Original Gravity: 14.3° Plato
Calories/12 oz.: 193
Malt Varieties: Samuel Adams two-row pale malt blend, Caramel 60, malted wheat, Carafa, and Munich 10
Hop Variety: Hallertau Mittelfrueh Noble hops
Special Ingredients: Orange peel, ginger, and cinnamon
Yeast Strain: Samuel Adams lager yeast
The label of this beer is, unfortunately, another mass produced Samuel Adams beer label. While it does have some nice background scenes, the overall feel of the label is boring and simple. The fonts are kind of ugly, and the overall text is cluttered and confusing for the bottle. I just continuously find myself not attracted to the Samuel Adams’ label style. The specialty releases from the Boston Beer Company all are interesting and pleasant on the eye, but their more mass-produced beers all suffer from horribly cluttered labels with very boring fonts and background, and very little difference between the different beer labels. This bottle is not worthy of the shelf or scrapbooking.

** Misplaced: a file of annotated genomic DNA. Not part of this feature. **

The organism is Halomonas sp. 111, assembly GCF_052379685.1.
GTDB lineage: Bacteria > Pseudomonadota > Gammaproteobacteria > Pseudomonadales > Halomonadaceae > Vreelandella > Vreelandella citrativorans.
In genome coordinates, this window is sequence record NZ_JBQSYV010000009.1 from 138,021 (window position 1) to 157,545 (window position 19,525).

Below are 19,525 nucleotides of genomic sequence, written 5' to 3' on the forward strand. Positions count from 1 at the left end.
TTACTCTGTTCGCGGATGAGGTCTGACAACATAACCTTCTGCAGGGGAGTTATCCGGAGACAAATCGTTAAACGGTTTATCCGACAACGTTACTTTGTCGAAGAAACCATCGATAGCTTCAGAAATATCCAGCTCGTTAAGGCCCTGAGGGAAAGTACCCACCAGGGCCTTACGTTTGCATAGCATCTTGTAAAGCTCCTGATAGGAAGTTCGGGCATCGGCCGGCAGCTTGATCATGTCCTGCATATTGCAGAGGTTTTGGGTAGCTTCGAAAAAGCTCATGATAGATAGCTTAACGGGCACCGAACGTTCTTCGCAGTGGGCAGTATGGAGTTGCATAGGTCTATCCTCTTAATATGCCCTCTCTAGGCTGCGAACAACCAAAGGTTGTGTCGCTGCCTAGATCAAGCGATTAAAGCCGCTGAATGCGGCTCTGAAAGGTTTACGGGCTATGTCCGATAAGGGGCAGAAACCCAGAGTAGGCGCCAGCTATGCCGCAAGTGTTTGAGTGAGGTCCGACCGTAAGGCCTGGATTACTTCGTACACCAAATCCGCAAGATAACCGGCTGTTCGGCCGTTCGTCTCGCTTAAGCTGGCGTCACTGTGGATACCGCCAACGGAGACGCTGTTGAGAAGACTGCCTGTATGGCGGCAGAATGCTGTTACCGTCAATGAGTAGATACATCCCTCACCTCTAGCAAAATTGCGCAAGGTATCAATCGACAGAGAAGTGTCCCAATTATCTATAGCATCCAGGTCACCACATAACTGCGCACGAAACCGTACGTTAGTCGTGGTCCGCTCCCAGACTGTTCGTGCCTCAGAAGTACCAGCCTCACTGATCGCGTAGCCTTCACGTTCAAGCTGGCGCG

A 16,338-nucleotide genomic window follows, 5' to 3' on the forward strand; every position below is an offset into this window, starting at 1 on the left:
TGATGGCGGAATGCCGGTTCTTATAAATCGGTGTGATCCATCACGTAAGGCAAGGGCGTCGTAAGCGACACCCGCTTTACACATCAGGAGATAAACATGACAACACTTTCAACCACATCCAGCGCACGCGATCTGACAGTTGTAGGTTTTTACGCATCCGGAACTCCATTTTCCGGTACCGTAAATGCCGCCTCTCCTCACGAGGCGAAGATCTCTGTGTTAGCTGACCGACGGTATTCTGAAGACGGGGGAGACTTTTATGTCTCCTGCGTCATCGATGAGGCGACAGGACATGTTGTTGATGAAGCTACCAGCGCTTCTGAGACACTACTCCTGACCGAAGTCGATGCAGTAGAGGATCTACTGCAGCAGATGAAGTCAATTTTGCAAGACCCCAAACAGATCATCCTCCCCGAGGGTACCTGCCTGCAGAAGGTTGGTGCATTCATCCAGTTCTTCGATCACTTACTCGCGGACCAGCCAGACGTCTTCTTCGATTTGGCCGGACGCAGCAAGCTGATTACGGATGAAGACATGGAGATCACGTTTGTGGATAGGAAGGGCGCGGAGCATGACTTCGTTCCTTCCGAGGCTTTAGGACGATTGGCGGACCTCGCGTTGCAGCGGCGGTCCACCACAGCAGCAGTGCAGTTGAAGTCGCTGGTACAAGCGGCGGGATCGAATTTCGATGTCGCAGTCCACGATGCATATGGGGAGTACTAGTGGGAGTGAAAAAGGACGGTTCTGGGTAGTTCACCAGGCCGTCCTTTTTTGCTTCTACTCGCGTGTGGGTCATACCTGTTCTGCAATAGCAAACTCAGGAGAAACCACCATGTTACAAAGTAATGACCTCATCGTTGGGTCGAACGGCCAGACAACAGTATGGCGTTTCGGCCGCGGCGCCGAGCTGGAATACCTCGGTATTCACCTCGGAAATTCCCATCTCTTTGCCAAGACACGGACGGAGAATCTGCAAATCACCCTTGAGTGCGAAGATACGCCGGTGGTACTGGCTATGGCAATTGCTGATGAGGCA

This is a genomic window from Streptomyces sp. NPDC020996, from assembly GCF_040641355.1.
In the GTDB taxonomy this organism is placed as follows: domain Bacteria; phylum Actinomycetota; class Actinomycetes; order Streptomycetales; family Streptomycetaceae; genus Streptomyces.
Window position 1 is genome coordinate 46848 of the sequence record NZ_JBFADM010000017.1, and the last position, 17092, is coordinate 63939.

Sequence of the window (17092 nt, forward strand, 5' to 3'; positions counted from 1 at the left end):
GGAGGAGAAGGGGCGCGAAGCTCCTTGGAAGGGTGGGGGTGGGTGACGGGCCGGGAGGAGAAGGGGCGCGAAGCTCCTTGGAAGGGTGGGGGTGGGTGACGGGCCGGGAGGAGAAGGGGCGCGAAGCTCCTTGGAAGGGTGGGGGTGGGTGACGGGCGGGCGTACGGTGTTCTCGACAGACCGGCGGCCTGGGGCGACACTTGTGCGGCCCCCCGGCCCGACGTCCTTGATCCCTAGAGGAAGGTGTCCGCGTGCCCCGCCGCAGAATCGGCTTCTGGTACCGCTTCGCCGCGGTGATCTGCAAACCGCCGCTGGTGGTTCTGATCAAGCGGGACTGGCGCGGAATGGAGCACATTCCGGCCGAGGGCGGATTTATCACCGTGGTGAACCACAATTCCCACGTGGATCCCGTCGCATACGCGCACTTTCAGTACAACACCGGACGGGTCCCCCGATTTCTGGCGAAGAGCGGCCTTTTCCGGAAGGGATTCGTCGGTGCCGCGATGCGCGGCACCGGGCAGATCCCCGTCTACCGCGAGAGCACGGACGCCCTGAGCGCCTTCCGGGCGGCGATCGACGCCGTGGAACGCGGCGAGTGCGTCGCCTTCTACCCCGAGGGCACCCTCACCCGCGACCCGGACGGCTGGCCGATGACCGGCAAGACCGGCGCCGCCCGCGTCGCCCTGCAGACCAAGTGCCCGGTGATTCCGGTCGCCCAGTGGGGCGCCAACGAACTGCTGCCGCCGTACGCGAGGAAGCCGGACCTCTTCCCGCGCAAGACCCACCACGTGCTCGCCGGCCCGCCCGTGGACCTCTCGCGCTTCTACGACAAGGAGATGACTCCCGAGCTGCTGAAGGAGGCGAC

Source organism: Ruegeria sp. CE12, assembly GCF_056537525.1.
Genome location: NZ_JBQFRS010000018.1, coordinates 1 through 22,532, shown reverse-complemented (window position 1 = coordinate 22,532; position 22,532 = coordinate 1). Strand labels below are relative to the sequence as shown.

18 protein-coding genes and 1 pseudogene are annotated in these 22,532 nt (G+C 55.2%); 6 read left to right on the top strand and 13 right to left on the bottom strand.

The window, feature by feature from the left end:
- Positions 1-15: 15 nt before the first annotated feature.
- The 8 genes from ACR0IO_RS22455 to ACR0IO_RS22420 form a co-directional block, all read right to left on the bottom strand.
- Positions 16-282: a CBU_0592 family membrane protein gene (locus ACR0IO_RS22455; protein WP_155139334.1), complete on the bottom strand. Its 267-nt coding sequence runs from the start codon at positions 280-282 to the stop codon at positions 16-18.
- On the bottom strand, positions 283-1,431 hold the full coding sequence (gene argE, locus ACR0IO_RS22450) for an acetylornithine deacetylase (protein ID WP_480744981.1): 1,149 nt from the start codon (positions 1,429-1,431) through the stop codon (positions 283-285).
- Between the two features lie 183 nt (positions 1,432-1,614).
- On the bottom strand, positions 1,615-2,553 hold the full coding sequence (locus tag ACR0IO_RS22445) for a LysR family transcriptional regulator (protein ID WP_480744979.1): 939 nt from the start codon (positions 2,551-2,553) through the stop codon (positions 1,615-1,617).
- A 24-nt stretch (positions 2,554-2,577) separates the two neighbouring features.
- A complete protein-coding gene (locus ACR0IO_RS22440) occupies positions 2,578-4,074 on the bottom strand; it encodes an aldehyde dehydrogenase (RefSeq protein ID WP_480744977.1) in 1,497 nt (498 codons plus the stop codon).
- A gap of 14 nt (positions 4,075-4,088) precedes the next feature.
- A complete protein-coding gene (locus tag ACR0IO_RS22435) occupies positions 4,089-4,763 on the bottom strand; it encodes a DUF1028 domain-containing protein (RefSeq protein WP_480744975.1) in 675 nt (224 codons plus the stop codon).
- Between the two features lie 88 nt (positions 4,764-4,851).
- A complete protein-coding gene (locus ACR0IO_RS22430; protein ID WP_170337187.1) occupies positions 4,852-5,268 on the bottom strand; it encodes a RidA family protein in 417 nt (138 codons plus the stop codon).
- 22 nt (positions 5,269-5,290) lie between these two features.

The beer pours a candied brown, bordering on amber, with a huge fluffy cream head with yellowing notes. The beers body is lager clean, completely free of any haze, and quite translucent, though the beer’s darkness does fight this a little bit. The lacing is fat and sticky, leaving webbing behind on my mug. On the nose, the beer smells spicy, with a little too much cinnamon burn and a note of ginger. Slight citrus notes are found when the glass is swirled, and underlying all the smells is a caramelly smell that is tinged with wheat. The beer tastes abrasively spicy with a clear cinnamon burn that seems to hurt the other flavors. The beer begins with light caramel malts and slight cinnamon before opening into a slightly biscuity malt that is immediately torn out of the mouth by the cinnamon spice which drowns out most other notes and lingers in the mouth. Slight hints of the ginger and orange peel can be felt at the fringes of the palate, and perhaps a touch of grassy hops can be tasted, but this is all below the cinnamon, which is rocking around on the palate like an unwanted elephant. This flavor is much spicier than I recall it being in years past, and is really hurt by the overwhelming cinnamon. Now, when I say it tastes like cinnamon, I don’t mean the nice cinnamon flavors of a baked good, but the burn with a slight bitter flavor that you get from putting too much cinnamon in your mouth… In case anyone was thinking I was just complaining about the taste of cinnamon… On the mouth, the beer feels medium bodied with a slight chew to it. Carbonation gives a little bite in the beginning, and then mellows over the tongue to provide a clean drink, though the spices punch nasty burns on my tongue. The mouth is left dry with a spice burn after the beer has left, with saliva only on the very edges of my tongue. Overall, this is a very heavy handed beer. I’ve had a couple of this year’s batch, and I have to say that the Boston Beer Company really overdid the spice this year. On their site they claim they searched far and wide this year to bring the best cinnamon sticks all the way from Vietnam, and while I applaud them on finding cool foreign ingredients, I wish they would stop playing with a recipe that tasted perfectly fine last year. This beer needs to tone down its spice so that other flavors can be enjoyed.